Brownian thought space

Cognitive science, mostly, but more a sometimes structured random walk about things.

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Location: Rochester, United States

Chronically curious モ..

Friday, August 01, 2008

Buddhist monks and post-modernists on a rollercoaster

So, a while ago I go on my first rollercoaster, and as it sends us hurtling to a certain (p < 0.001) death, I spent some time reflecting on physics equations. Followed by that, I paid homage to the sciences of metallurgy, geometry, friction; before moving on to philosophy and theology. I cannot believe I lived through that. Or that I went on a couple others. And somewhere behind the adrenaline and who-knows-what-other chemicals clouding it, I sat in a corner of my mindbrain reflecting on the reality of what we perceive of as the real world. More specifically, the role of science in all that, as describing a true reality.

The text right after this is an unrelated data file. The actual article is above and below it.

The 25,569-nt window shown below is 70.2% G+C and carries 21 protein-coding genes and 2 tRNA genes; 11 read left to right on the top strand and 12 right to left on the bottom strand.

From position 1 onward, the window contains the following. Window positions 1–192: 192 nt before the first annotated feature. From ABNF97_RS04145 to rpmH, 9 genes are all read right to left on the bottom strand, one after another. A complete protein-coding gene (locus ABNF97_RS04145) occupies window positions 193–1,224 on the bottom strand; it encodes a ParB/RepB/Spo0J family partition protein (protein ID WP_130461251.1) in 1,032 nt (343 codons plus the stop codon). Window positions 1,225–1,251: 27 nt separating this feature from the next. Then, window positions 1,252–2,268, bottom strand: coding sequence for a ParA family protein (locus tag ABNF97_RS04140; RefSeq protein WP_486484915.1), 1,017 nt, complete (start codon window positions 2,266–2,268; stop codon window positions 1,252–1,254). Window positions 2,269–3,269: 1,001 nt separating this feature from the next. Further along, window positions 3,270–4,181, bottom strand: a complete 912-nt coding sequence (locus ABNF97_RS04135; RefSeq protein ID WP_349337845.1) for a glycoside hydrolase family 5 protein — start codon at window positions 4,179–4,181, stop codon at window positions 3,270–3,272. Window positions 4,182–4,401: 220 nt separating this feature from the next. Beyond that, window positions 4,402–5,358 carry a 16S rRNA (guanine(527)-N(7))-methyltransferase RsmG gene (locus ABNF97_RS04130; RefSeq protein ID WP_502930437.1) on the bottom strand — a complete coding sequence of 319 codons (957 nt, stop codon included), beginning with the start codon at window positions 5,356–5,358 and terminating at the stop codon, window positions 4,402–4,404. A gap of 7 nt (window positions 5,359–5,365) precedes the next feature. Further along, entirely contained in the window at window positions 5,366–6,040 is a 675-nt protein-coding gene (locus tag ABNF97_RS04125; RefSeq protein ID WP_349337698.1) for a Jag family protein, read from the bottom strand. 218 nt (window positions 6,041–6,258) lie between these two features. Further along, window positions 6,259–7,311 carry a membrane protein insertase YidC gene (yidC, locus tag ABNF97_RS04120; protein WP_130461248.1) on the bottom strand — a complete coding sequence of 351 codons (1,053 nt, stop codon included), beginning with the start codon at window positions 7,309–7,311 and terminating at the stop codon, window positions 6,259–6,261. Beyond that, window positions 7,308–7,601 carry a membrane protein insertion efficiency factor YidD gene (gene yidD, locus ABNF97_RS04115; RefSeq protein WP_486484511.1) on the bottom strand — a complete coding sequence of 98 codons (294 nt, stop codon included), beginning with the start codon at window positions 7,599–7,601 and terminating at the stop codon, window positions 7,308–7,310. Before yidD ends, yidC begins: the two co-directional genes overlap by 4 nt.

Thing is, you cannot help wanting the physics to be a true and very very accurate description of reality. It's all that keeps us in the little metal seats while we twirl and twist at speeds we were not exactly supposed to undergo. So naturally, i wondered what would someone who might object to this version of reality think about going on rollercoasters. 
So, I wondered what (a) a Buddhist monk and (b) a Post-modernist would feel about rollercoasters. I don't know the answer for the post-modernist (Derrida springs to mind), but for the monk, the answer is clear, as Frank Howard pointed out - the Madhyamika style is to analyze the perceived reality as being clear and real as the reality where one lives multiple lifetimes and 'sees' an Avalokitesvara as a tangible presence. For the monk, the distinction itself is not entirely meaningful except as one possible method in attaining enlightenment. 
In short, going on a rollercoaster presents no philosophical contradiction to (certain?) Buddhist monks. I'm not sure what the answer is for the post-modernist.